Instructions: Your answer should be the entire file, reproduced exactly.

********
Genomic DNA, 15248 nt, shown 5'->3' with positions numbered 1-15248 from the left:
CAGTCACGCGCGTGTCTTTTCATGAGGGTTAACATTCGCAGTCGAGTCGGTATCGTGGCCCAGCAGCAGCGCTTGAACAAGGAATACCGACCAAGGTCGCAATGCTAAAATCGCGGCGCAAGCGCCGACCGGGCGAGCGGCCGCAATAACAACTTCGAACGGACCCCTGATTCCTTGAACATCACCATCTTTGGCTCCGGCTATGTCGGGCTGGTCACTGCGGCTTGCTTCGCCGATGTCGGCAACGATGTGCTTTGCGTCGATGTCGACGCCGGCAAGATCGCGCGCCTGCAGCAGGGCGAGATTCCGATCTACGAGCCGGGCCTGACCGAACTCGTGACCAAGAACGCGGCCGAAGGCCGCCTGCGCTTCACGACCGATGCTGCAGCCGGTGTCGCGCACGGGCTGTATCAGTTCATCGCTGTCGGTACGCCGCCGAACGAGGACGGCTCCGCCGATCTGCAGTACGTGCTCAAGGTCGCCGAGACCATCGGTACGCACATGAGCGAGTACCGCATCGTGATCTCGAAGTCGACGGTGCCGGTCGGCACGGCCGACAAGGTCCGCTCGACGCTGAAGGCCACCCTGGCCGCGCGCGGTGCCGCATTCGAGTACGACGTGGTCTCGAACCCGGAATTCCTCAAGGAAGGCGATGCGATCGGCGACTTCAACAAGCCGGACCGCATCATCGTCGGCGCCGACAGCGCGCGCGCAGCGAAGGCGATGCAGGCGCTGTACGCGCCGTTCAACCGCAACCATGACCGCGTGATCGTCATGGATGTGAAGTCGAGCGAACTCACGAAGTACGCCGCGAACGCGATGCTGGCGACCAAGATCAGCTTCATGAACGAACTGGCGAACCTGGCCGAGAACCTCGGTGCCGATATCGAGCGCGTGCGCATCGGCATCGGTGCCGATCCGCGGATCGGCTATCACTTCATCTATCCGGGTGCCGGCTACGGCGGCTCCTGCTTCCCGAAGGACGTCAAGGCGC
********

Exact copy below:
Genomic DNA, 15248 nt, shown 5'->3' with positions numbered 1-15248 from the left:
CAGTCACGCGCGTGTCTTTTCATGAGGGTTAACATTCGCAGTCGAGTCGGTATCGTGGCCCAGCAGCAGCGCTTGAACAAGGAATACCGACCAAGGTCGCAATGCTAAAATCGCGGCGCAAGCGCCGACCGGGCGAGCGGCCGCAATAACAACTTCGAACGGACCCCTGATTCCTTGAACATCACCATCTTTGGCTCCGGCTATGTCGGGCTGGTCACTGCGGCTTGCTTCGCCGATGTCGGCAACGATGTGCTTTGCGTCGATGTCGACGCCGGCAAGATCGCGCGCCTGCAGCAGGGCGAGATTCCGATCTACGAGCCGGGCCTGACCGAACTCGTGACCAAGAACGCGGCCGAAGGCCGCCTGCGCTTCACGACCGATGCTGCAGCCGGTGTCGCGCACGGGCTGTATCAGTTCATCGCTGTCGGTACGCCGCCGAACGAGGACGGCTCCGCCGATCTGCAGTACGTGCTCAAGGTCGCCGAGACCATCGGTACGCACATGAGCGAGTACCGCATCGTGATCTCGAAGTCGACGGTGCCGGTCGGCACGGCCGACAAGGTCCGCTCGACGCTGAAGGCCACCCTGGCCGCGCGCGGTGCCGCATTCGAGTACGACGTGGTCTCGAACCCGGAATTCCTCAAGGAAGGCGATGCGATCGGCGACTTCAACAAGCCGGACCGCATCATCGTCGGCGCCGACAGCGCGCGCGCAGCGAAGGCGATGCAGGCGCTGTACGCGCCGTTCAACCGCAACCATGACCGCGTGATCGTCATGGATGTGAAGTCGAGCGAACTCACGAAGTACGCCGCGAACGCGATGCTGGCGACCAAGATCAGCTTCATGAACGAACTGGCGAACCTGGCCGAGAACCTCGGTGCCGATATCGAGCGCGTGCGCATCGGCATCGGTGCCGATCCGCGGATCGGCTATCACTTCATCTATCCGGGTGCCGGCTACGGCGGCTCCTGCTTCCCGAAGGACGTCAAGGCGC